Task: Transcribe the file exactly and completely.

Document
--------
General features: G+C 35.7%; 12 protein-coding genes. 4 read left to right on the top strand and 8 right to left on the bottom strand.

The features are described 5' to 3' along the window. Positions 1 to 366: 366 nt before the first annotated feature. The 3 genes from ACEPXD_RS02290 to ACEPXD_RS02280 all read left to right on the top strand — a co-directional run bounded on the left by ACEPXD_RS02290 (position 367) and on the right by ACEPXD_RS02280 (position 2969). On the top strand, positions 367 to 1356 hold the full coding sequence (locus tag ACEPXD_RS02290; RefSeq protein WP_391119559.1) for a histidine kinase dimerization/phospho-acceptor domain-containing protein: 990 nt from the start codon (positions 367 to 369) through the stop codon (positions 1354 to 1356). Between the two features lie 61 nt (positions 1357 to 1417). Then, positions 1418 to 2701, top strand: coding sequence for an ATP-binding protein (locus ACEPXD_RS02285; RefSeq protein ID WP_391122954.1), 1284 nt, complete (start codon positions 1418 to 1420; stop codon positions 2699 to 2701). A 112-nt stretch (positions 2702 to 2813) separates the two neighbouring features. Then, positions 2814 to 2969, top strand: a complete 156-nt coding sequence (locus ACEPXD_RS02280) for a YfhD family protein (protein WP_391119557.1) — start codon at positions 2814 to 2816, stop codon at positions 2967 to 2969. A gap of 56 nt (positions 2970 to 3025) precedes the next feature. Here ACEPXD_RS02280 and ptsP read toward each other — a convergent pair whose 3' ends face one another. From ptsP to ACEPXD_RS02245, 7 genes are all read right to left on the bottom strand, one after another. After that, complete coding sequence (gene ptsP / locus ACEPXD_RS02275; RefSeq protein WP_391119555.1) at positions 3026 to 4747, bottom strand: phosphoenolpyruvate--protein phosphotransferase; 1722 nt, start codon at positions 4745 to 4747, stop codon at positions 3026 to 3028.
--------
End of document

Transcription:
General features: G+C 35.7%; 12 protein-coding genes. 4 read left to right on the top strand and 8 right to left on the bottom strand.

The features are described 5' to 3' along the window. Positions 1 to 366: 366 nt before the first annotated feature. The 3 genes from ACEPXD_RS02290 to ACEPXD_RS02280 all read left to right on the top strand — a co-directional run bounded on the left by ACEPXD_RS02290 (position 367) and on the right by ACEPXD_RS02280 (position 2969). On the top strand, positions 367 to 1356 hold the full coding sequence (locus tag ACEPXD_RS02290; RefSeq protein WP_391119559.1) for a histidine kinase dimerization/phospho-acceptor domain-containing protein: 990 nt from the start codon (positions 367 to 369) through the stop codon (positions 1354 to 1356). Between the two features lie 61 nt (positions 1357 to 1417). Then, positions 1418 to 2701, top strand: coding sequence for an ATP-binding protein (locus ACEPXD_RS02285; RefSeq protein ID WP_391122954.1), 1284 nt, complete (start codon positions 1418 to 1420; stop codon positions 2699 to 2701). A 112-nt stretch (positions 2702 to 2813) separates the two neighbouring features. Then, positions 2814 to 2969, top strand: a complete 156-nt coding sequence (locus ACEPXD_RS02280) for a YfhD family protein (protein WP_391119557.1) — start codon at positions 2814 to 2816, stop codon at positions 2967 to 2969. A gap of 56 nt (positions 2970 to 3025) precedes the next feature. Here ACEPXD_RS02280 and ptsP read toward each other — a convergent pair whose 3' ends face one another. From ptsP to ACEPXD_RS02245, 7 genes are all read right to left on the bottom strand, one after another. After that, complete coding sequence (gene ptsP / locus ACEPXD_RS02275; RefSeq protein WP_391119555.1) at positions 3026 to 4747, bottom strand: phosphoenolpyruvate--protein phosphotransferase; 1722 nt, start codon at positions 4745 to 4747, stop codon at positions 3026 to 3028.